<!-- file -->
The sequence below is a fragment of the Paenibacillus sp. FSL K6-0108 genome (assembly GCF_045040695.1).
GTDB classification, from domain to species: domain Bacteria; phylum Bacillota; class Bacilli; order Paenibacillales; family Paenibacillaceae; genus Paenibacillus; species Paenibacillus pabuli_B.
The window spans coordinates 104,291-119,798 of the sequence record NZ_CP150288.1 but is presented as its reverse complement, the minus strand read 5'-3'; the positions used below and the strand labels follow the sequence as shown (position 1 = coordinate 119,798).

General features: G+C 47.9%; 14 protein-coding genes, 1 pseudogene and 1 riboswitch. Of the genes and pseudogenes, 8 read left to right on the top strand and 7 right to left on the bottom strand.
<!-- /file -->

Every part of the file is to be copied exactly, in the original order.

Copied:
The sequence below is a fragment of the Paenibacillus sp. FSL K6-0108 genome (assembly GCF_045040695.1).
GTDB classification, from domain to species: domain Bacteria; phylum Bacillota; class Bacilli; order Paenibacillales; family Paenibacillaceae; genus Paenibacillus; species Paenibacillus pabuli_B.
The window spans coordinates 104,291-119,798 of the sequence record NZ_CP150288.1 but is presented as its reverse complement, the minus strand read 5'-3'; the positions used below and the strand labels follow the sequence as shown (position 1 = coordinate 119,798).

General features: G+C 47.9%; 14 protein-coding genes, 1 pseudogene and 1 riboswitch. Of the genes and pseudogenes, 8 read left to right on the top strand and 7 right to left on the bottom strand.